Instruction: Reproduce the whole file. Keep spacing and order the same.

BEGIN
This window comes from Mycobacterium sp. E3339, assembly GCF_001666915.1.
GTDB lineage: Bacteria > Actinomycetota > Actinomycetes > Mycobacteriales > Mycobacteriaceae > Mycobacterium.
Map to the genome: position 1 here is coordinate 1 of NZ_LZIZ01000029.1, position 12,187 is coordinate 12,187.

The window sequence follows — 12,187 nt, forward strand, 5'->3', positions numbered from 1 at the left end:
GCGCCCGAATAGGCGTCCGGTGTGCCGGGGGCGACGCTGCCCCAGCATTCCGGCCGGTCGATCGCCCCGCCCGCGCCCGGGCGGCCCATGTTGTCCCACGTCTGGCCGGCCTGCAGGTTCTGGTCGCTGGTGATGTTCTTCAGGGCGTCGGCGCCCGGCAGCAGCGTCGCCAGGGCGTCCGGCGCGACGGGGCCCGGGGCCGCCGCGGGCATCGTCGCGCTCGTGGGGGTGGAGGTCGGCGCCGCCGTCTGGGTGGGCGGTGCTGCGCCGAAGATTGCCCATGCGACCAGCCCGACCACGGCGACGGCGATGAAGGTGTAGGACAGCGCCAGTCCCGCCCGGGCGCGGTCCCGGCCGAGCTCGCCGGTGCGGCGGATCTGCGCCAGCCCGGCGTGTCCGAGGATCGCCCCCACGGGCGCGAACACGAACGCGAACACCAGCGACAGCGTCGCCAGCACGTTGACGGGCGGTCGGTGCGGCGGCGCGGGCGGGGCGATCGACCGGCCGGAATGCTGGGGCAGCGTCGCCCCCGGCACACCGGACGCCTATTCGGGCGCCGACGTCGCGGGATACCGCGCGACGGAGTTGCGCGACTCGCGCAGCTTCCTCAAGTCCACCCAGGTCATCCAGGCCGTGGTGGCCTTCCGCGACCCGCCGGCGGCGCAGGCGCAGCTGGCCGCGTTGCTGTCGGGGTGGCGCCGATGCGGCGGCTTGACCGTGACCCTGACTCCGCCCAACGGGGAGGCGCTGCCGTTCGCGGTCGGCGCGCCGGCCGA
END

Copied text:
This window comes from Mycobacterium sp. E3339, assembly GCF_001666915.1.
GTDB lineage: Bacteria > Actinomycetota > Actinomycetes > Mycobacteriales > Mycobacteriaceae > Mycobacterium.
Map to the genome: position 1 here is coordinate 1 of NZ_LZIZ01000029.1, position 12,187 is coordinate 12,187.

The window sequence follows — 12,187 nt, forward strand, 5'->3', positions numbered from 1 at the left end:
GCGCCCGAATAGGCGTCCGGTGTGCCGGGGGCGACGCTGCCCCAGCATTCCGGCCGGTCGATCGCCCCGCCCGCGCCCGGGCGGCCCATGTTGTCCCACGTCTGGCCGGCCTGCAGGTTCTGGTCGCTGGTGATGTTCTTCAGGGCGTCGGCGCCCGGCAGCAGCGTCGCCAGGGCGTCCGGCGCGACGGGGCCCGGGGCCGCCGCGGGCATCGTCGCGCTCGTGGGGGTGGAGGTCGGCGCCGCCGTCTGGGTGGGCGGTGCTGCGCCGAAGATTGCCCATGCGACCAGCCCGACCACGGCGACGGCGATGAAGGTGTAGGACAGCGCCAGTCCCGCCCGGGCGCGGTCCCGGCCGAGCTCGCCGGTGCGGCGGATCTGCGCCAGCCCGGCGTGTCCGAGGATCGCCCCCACGGGCGCGAACACGAACGCGAACACCAGCGACAGCGTCGCCAGCACGTTGACGGGCGGTCGGTGCGGCGGCGCGGGCGGGGCGATCGACCGGCCGGAATGCTGGGGCAGCGTCGCCCCCGGCACACCGGACGCCTATTCGGGCGCCGACGTCGCGGGATACCGCGCGACGGAGTTGCGCGACTCGCGCAGCTTCCTCAAGTCCACCCAGGTCATCCAGGCCGTGGTGGCCTTCCGCGACCCGCCGGCGGCGCAGGCGCAGCTGGCCGCGTTGCTGTCGGGGTGGCGCCGATGCGGCGGCTTGACCGTGACCCTGACTCCGCCCAACGGGGAGGCGCTGCCGTTCGCGGTCGGCGCGCCGGCCGA